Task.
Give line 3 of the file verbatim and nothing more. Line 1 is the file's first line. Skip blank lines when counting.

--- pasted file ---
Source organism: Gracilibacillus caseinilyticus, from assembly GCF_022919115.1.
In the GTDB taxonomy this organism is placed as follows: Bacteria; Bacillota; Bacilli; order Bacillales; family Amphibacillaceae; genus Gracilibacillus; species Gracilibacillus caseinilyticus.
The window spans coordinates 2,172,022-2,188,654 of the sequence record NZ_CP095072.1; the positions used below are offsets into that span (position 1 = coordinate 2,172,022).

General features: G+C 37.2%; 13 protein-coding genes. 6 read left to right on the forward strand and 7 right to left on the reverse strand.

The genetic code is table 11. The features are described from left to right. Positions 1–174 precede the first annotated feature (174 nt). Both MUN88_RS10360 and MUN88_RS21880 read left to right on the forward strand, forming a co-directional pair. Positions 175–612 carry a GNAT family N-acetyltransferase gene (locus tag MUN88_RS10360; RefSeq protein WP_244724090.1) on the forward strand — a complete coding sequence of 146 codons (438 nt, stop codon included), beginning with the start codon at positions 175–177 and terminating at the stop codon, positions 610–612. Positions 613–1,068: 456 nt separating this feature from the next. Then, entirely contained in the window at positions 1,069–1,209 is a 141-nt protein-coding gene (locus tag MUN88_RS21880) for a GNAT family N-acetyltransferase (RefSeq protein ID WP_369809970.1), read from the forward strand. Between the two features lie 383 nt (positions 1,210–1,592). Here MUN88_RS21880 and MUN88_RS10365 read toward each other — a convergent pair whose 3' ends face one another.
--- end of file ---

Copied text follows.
The window spans coordinates 2,172,022-2,188,654 of the sequence record NZ_CP095072.1; the positions used below are offsets into that span (position 1 = coordinate 2,172,022).